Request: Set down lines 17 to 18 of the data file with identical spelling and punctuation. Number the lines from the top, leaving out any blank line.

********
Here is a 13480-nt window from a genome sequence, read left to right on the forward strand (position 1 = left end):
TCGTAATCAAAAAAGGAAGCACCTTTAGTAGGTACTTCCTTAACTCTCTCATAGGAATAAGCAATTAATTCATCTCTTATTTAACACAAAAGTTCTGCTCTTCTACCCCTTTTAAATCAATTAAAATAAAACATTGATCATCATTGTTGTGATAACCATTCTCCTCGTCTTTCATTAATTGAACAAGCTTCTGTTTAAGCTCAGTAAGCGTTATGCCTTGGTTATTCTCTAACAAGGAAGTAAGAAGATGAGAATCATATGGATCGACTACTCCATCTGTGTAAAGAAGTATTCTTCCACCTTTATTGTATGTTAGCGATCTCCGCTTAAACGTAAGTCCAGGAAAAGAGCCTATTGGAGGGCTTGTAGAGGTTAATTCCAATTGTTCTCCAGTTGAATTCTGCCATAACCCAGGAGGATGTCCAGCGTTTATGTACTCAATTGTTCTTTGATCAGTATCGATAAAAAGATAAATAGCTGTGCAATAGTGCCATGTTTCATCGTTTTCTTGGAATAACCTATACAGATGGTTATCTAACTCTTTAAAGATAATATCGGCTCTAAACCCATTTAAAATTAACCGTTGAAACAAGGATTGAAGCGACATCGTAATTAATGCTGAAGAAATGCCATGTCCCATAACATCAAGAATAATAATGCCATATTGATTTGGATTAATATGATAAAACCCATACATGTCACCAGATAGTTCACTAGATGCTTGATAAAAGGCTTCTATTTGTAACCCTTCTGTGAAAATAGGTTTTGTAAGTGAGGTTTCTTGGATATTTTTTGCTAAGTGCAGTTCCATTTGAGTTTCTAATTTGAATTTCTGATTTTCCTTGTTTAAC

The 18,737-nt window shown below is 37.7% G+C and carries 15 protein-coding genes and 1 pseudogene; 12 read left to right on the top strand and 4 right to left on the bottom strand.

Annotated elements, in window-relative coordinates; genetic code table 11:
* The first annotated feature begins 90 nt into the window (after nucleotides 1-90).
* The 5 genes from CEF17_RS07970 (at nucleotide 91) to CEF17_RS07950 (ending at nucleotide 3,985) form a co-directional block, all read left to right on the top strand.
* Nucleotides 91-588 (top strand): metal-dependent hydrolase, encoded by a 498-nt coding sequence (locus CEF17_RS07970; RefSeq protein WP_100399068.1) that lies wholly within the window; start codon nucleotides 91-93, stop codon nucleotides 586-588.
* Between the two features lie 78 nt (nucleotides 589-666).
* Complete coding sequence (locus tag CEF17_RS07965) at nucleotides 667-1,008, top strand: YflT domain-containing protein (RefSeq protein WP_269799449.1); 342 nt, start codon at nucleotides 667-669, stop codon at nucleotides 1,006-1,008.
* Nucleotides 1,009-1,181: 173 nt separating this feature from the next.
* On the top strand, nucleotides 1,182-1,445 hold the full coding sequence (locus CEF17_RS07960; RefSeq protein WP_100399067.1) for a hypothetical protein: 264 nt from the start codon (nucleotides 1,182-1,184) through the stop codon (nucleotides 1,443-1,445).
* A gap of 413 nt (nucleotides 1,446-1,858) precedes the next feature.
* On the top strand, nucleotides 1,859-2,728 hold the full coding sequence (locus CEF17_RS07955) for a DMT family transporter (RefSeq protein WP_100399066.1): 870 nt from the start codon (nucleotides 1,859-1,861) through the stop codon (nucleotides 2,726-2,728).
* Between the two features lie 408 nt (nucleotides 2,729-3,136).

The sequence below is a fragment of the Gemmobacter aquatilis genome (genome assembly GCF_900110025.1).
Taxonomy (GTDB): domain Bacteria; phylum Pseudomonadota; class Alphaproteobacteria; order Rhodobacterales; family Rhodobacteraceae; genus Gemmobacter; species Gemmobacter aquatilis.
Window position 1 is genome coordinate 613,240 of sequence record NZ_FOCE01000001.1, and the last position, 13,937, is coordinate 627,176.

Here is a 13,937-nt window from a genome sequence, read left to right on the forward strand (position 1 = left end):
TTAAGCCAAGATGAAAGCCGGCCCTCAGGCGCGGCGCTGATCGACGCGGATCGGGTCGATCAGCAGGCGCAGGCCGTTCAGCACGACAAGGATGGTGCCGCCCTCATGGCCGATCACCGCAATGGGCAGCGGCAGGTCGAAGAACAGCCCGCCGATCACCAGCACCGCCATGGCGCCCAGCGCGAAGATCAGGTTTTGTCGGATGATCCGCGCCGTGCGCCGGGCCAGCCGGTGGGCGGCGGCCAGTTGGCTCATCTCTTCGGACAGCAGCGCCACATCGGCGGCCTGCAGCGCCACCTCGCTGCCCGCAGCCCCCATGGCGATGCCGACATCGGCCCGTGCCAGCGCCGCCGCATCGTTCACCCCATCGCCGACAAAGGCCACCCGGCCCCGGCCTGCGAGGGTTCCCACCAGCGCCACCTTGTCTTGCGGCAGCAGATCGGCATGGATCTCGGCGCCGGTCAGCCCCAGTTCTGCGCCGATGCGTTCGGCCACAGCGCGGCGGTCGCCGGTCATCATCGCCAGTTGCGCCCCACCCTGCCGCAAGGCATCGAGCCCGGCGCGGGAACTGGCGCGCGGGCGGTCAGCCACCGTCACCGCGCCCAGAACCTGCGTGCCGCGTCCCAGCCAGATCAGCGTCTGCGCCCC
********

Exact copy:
Window position 1 is genome coordinate 613,240 of sequence record NZ_FOCE01000001.1, and the last position, 13,937, is coordinate 627,176.

Here is a 13,937-nt window from a genome sequence, read left to right on the forward strand (position 1 = left end):